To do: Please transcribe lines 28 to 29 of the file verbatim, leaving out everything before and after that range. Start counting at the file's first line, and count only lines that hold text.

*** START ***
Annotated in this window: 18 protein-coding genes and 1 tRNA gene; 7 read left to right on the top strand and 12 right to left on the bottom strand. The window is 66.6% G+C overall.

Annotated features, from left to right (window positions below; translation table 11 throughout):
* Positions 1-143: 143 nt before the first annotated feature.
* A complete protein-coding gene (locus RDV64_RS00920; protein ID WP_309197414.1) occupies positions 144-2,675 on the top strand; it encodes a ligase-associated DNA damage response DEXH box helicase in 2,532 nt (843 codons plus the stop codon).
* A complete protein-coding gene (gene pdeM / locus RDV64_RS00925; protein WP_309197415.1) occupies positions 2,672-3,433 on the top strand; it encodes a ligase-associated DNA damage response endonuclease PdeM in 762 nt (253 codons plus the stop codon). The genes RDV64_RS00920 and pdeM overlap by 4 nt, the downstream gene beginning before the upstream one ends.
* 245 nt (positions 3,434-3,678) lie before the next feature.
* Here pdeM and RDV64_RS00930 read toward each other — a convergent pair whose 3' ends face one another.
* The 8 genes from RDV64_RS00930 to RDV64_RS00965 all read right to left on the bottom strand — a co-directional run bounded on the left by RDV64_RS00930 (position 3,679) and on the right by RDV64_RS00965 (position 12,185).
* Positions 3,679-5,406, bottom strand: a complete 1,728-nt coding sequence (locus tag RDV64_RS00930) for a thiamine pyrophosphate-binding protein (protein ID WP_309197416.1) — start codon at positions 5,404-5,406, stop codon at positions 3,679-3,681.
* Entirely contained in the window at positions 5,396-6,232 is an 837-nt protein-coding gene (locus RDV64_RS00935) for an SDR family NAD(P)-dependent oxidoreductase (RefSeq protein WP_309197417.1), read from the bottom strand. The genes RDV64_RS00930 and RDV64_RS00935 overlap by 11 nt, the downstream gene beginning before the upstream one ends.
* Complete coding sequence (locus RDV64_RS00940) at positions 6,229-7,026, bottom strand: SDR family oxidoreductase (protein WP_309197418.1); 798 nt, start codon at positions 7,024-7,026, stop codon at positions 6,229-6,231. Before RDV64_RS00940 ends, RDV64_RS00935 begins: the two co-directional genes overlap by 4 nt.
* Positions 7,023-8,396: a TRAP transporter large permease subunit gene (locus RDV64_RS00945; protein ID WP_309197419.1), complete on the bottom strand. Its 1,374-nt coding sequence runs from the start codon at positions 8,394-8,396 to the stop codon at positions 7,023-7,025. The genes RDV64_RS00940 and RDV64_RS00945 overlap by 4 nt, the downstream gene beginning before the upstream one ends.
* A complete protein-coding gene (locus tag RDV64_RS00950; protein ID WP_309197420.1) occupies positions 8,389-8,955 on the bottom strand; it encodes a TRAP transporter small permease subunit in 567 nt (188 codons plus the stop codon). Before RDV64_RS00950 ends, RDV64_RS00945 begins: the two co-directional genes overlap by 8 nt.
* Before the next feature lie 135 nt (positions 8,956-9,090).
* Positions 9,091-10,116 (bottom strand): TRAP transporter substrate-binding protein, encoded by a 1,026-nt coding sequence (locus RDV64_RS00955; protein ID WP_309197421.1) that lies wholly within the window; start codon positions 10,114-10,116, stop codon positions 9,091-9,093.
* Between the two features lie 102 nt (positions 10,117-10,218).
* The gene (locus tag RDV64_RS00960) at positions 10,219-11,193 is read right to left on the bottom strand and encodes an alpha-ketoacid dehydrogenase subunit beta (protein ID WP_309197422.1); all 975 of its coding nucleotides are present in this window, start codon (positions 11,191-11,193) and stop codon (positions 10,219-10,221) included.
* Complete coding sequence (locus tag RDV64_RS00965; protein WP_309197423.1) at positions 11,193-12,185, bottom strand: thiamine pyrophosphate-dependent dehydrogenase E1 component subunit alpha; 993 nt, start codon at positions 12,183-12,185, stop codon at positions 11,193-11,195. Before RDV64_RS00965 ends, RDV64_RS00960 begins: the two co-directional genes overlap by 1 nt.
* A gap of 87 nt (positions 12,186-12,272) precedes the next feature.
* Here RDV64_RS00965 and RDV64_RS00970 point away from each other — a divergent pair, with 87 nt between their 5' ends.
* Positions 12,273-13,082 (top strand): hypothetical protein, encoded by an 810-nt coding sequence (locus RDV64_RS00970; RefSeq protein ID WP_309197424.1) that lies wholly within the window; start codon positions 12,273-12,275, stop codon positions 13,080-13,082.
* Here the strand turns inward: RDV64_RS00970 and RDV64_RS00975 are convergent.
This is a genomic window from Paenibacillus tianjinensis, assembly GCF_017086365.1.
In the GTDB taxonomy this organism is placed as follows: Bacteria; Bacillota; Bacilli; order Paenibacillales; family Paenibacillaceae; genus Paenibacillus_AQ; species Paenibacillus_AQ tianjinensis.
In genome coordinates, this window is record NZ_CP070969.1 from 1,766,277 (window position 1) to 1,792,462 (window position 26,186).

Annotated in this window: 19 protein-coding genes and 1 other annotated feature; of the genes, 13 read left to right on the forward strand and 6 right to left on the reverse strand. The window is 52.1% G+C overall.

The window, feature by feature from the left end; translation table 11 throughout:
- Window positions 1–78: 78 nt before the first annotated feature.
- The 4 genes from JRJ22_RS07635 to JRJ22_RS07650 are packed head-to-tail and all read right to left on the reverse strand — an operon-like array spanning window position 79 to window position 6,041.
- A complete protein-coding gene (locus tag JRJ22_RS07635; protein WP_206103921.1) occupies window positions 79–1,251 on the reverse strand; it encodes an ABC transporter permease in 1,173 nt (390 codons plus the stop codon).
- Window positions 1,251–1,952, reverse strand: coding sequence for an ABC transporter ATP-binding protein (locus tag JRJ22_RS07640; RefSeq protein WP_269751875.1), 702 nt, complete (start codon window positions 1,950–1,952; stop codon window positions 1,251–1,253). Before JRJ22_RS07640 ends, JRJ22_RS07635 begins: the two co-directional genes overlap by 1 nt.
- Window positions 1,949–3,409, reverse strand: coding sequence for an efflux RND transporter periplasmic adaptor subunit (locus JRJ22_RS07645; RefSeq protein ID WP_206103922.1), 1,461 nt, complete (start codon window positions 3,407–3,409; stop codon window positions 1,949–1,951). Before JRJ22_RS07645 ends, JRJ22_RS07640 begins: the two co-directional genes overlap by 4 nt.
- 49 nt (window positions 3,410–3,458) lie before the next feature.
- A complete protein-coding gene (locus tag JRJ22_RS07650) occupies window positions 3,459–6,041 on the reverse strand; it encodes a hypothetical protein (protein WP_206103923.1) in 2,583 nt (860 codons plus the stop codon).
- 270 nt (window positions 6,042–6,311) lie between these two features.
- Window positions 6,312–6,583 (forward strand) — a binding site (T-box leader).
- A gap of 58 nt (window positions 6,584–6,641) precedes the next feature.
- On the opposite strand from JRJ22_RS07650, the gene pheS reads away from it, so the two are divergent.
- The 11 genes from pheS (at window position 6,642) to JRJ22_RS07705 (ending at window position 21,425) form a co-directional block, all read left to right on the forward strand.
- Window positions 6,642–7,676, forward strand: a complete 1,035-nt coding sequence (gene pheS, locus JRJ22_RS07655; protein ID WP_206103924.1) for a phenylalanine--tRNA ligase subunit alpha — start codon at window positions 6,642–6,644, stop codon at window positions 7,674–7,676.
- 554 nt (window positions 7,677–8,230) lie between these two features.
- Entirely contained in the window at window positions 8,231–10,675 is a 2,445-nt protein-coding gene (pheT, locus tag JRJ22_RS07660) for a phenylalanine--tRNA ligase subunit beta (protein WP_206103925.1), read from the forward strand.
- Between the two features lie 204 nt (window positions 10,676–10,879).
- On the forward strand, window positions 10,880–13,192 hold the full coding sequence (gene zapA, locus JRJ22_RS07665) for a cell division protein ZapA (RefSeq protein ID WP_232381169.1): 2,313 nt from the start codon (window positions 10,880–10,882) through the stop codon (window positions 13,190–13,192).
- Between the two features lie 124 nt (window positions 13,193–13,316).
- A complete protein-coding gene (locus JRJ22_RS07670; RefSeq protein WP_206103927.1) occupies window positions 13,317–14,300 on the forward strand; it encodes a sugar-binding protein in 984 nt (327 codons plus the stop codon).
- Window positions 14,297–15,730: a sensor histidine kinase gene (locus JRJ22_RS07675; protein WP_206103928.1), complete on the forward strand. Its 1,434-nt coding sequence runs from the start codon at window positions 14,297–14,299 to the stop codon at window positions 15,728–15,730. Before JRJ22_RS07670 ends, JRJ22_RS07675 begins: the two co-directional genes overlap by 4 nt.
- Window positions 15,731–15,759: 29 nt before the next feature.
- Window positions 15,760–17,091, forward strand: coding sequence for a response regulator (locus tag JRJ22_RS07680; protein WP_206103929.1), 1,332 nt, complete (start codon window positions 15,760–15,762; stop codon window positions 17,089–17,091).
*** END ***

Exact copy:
- Window positions 1–78: 78 nt before the first annotated feature.
- The 4 genes from JRJ22_RS07635 to JRJ22_RS07650 are packed head-to-tail and all read right to left on the reverse strand — an operon-like array spanning window position 79 to window position 6,041.